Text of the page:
If some teeth are touching, I expect the clock will be unreliable and stop with the slightest amount of interference as it surely must lose power.

Page 47 of the book has a chart of common problems with pallet locks and drops and the appropriate remedy.

You may also get some useful information in this recent thread where I was educated in pallet adjustments.
 
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Tinker Dwight

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Just remember that if setting the locks while manually
rotating the pendulum, there is a small amount of back
movement from the spring. It is important that when
running, the tooth doesn't land on the impulse face.
If so, it needs just a little more lock.
As for how much to have them out to start, they need to
be far enough that it doesn't let the escapement wheel
run free but not so far that it jams against the escapement wheel.
A good starting place would be to measure the distance you
have now and add the two together. Then divide that by two,
making them equal.
Tinker Dwight
 

shutterbug

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I rarely find issues with the escapement of these. Raise the fork a little to stop the flutter, set the beat, be sure you have over swing, clean it up and give it a go.
 

Nicko

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In this Hauck clock the anchor lever does point straight up, however it is offset from the centre of the anchor. To get the pallets to drop equally either side of the escape wheel the suspension fork's centre position is offset from centre by quite a large amount. Is this the way these clocks are intended to operate or is there and alternative solution?

Cheers Greg DSCN8377 (Medium).JPG
 

Tinker Dwight

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You'll need to measure how much it is off
center and balance it.
I don't recall seeing the pin being offset of the center
of the arbor. Maybe I just never noticed.
I just checked two of my clocks and none are like
that.
I wonder if the pin had been broken off and someone
drilled a new hole?
What is important is the angle the pin makes relative
to the fork when it swings to the ends. It should not
bind.
Tinker Dwight
 

KurtinSA

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Seems like, within reason, this could be compensated by the fork on the spring...it will be offset too. But as long as the escapement is adjusted right, proper over swing, etc., I would think it might still work. Obviously, one can go overboard with being too far out as the anchor isn't working on the fork the same the farther away from center you get. Just my thoughts...

Kurt
 

John Hubby

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In this Hauck clock the anchor lever does point straight up, however it is offset from the centre of the anchor. To get the pallets to drop equally either side of the escape wheel the suspension fork's centre position is offset from centre by quite a large amount. Is this the way these clocks are intended to operate or is there and alternative solution?

Cheers Greg
Greg, I've found a couple of clocks with this problem in the past, evidently a factory defect. This can be partially compensated for by setting up the suspension so the fork is positioned to the left far enough so that the anchor pin is vertical when the pendulum is at rest. However, this also gives a weaker impulse to that side and a stronger one as the fork swings to the right. It also make setting the beat more difficult.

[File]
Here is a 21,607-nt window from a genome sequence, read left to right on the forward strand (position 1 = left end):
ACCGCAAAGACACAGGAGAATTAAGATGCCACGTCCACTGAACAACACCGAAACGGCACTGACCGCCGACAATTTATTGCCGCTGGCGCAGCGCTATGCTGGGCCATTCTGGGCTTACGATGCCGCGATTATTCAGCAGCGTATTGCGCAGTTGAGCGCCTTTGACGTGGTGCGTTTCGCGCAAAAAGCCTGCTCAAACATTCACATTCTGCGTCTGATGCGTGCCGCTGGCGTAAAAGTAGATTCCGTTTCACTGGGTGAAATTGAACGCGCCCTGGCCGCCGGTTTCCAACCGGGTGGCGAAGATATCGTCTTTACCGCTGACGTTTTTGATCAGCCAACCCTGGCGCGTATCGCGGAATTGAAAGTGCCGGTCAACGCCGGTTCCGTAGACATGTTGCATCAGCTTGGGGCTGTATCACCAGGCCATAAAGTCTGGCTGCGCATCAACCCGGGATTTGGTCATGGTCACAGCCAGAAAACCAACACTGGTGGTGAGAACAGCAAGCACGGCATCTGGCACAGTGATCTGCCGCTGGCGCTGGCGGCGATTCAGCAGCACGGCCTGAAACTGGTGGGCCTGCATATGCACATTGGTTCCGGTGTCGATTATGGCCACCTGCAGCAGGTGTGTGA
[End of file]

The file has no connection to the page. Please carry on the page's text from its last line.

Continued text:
My solution was to bend a small dogleg in the lower end of the anchor pin so that the upper part of the pin is vertical and centered on the centerline of the anchor arbor. I did this by first detempering the pin, heating to a red glow with a torch and letting it cool slowly. Then the first bend of about 15 degrees was made about 3mm above the anchor using two narrow flat blade pliers. The second bend was made 3 mm further up the anchor so that the long part of the pin would be vertical, centered and parallel as noted earlier. Some final small adjustment was needed but not at all difficult. When finished I again heated the pin and quenched it in oil. It may look unusual but the escapement will now work properly and there is still plenty of working length on the pin.
 

Nicko

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The escapement does work with the fork off centre, but not well. The rightmost movement of the fork is straight up and the left movement is hard over.

John, can you remember if the lever is threaded in or pressed in. The lever is only just long enough in its straight up position so I may have to replace it somehow.

Thanks again
Greg
 

Tinker Dwight

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Depending on how much length is left, it can be done
with a single bend, rather than zigzag.
You still have to anneal the rod, these are quite easily
broken. I don't know why they need to be so hardened.
Maybe so they polish well where the fork is. They need
to slide a little.
Anyway, you just bend it as high as you can without
being in the range of the fork adjustment. The amount
you need to bend is smaller the father out you go.
This minimizes the adjustment needed to the pallets.
The bend is so that the top end lines up with he anchors
arbor.
Tinker Dwight